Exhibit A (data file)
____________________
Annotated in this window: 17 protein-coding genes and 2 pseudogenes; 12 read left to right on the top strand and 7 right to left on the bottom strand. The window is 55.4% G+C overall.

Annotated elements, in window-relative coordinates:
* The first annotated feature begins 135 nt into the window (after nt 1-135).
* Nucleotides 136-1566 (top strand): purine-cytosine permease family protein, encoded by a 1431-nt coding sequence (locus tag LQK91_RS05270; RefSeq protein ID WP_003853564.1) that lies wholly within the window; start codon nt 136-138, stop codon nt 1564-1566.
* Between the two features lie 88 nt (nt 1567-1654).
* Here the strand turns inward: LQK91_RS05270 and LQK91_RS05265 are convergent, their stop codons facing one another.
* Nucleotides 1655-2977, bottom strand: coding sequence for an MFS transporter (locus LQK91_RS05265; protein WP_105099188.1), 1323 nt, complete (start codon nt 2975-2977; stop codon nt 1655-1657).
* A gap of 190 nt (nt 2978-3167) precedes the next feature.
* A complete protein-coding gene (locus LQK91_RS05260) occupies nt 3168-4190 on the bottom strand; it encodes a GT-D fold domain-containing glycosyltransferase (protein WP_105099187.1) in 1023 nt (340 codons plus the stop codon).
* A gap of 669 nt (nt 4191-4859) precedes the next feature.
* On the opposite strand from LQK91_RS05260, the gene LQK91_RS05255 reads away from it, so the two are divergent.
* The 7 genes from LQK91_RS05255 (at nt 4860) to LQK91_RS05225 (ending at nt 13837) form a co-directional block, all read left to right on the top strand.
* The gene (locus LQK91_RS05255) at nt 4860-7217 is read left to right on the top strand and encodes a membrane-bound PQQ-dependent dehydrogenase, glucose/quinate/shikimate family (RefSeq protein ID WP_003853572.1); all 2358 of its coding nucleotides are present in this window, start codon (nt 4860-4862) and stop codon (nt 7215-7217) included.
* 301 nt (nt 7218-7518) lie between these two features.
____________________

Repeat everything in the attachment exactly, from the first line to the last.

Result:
Annotated in this window: 17 protein-coding genes and 2 pseudogenes; 12 read left to right on the top strand and 7 right to left on the bottom strand. The window is 55.4% G+C overall.

Annotated elements, in window-relative coordinates:
* The first annotated feature begins 135 nt into the window (after nt 1-135).
* Nucleotides 136-1566 (top strand): purine-cytosine permease family protein, encoded by a 1431-nt coding sequence (locus tag LQK91_RS05270; RefSeq protein ID WP_003853564.1) that lies wholly within the window; start codon nt 136-138, stop codon nt 1564-1566.
* Between the two features lie 88 nt (nt 1567-1654).
* Here the strand turns inward: LQK91_RS05270 and LQK91_RS05265 are convergent, their stop codons facing one another.
* Nucleotides 1655-2977, bottom strand: coding sequence for an MFS transporter (locus LQK91_RS05265; protein WP_105099188.1), 1323 nt, complete (start codon nt 2975-2977; stop codon nt 1655-1657).
* A gap of 190 nt (nt 2978-3167) precedes the next feature.
* A complete protein-coding gene (locus LQK91_RS05260) occupies nt 3168-4190 on the bottom strand; it encodes a GT-D fold domain-containing glycosyltransferase (protein WP_105099187.1) in 1023 nt (340 codons plus the stop codon).
* A gap of 669 nt (nt 4191-4859) precedes the next feature.
* On the opposite strand from LQK91_RS05260, the gene LQK91_RS05255 reads away from it, so the two are divergent.
* The 7 genes from LQK91_RS05255 (at nt 4860) to LQK91_RS05225 (ending at nt 13837) form a co-directional block, all read left to right on the top strand.
* The gene (locus LQK91_RS05255) at nt 4860-7217 is read left to right on the top strand and encodes a membrane-bound PQQ-dependent dehydrogenase, glucose/quinate/shikimate family (RefSeq protein ID WP_003853572.1); all 2358 of its coding nucleotides are present in this window, start codon (nt 4860-4862) and stop codon (nt 7215-7217) included.
* 301 nt (nt 7218-7518) lie between these two features.